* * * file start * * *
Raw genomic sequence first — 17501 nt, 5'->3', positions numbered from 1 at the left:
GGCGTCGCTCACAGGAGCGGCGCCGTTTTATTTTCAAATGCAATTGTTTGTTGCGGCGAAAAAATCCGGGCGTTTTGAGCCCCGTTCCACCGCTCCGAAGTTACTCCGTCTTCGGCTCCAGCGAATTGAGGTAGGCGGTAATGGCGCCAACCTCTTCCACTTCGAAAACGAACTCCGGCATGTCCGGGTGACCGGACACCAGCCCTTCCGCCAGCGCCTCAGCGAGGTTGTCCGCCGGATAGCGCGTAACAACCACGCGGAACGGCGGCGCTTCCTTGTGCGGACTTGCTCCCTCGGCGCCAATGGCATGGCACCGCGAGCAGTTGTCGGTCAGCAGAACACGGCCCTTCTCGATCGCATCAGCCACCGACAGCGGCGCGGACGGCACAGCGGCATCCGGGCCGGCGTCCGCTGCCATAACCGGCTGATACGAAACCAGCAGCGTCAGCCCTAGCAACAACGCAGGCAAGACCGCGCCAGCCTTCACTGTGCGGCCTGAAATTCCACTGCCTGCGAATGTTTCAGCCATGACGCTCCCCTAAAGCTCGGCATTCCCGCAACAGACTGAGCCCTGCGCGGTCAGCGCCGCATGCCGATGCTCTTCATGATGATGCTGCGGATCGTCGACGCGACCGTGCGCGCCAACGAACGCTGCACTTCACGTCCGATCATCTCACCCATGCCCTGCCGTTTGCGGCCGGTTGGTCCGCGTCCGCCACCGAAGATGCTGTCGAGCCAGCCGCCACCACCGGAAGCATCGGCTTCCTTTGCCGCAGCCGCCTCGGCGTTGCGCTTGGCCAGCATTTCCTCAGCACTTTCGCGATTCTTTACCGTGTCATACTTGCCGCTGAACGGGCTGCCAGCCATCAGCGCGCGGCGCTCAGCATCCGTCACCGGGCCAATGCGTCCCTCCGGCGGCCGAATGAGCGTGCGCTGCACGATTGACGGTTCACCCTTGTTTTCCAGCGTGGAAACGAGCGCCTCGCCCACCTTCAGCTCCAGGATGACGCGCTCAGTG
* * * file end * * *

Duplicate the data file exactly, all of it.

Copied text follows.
Raw genomic sequence first — 17501 nt, 5'->3', positions numbered from 1 at the left:
GGCGTCGCTCACAGGAGCGGCGCCGTTTTATTTTCAAATGCAATTGTTTGTTGCGGCGAAAAAATCCGGGCGTTTTGAGCCCCGTTCCACCGCTCCGAAGTTACTCCGTCTTCGGCTCCAGCGAATTGAGGTAGGCGGTAATGGCGCCAACCTCTTCCACTTCGAAAACGAACTCCGGCATGTCCGGGTGACCGGACACCAGCCCTTCCGCCAGCGCCTCAGCGAGGTTGTCCGCCGGATAGCGCGTAACAACCACGCGGAACGGCGGCGCTTCCTTGTGCGGACTTGCTCCCTCGGCGCCAATGGCATGGCACCGCGAGCAGTTGTCGGTCAGCAGAACACGGCCCTTCTCGATCGCATCAGCCACCGACAGCGGCGCGGACGGCACAGCGGCATCCGGGCCGGCGTCCGCTGCCATAACCGGCTGATACGAAACCAGCAGCGTCAGCCCTAGCAACAACGCAGGCAAGACCGCGCCAGCCTTCACTGTGCGGCCTGAAATTCCACTGCCTGCGAATGTTTCAGCCATGACGCTCCCCTAAAGCTCGGCATTCCCGCAACAGACTGAGCCCTGCGCGGTCAGCGCCGCATGCCGATGCTCTTCATGATGATGCTGCGGATCGTCGACGCGACCGTGCGCGCCAACGAACGCTGCACTTCACGTCCGATCATCTCACCCATGCCCTGCCGTTTGCGGCCGGTTGGTCCGCGTCCGCCACCGAAGATGCTGTCGAGCCAGCCGCCACCACCGGAAGCATCGGCTTCCTTTGCCGCAGCCGCCTCGGCGTTGCGCTTGGCCAGCATTTCCTCAGCACTTTCGCGATTCTTTACCGTGTCATACTTGCCGCTGAACGGGCTGCCAGCCATCAGCGCGCGGCGCTCAGCATCCGTCACCGGGCCAATGCGTCCCTCCGGCGGCCGAATGAGCGTGCGCTGCACGATTGACGGTTCACCCTTGTTTTCCAGCGTGGAAACGAGCGCCTCGCCCACCTTCAGCTCCAGGATGACGCGCTCAGTG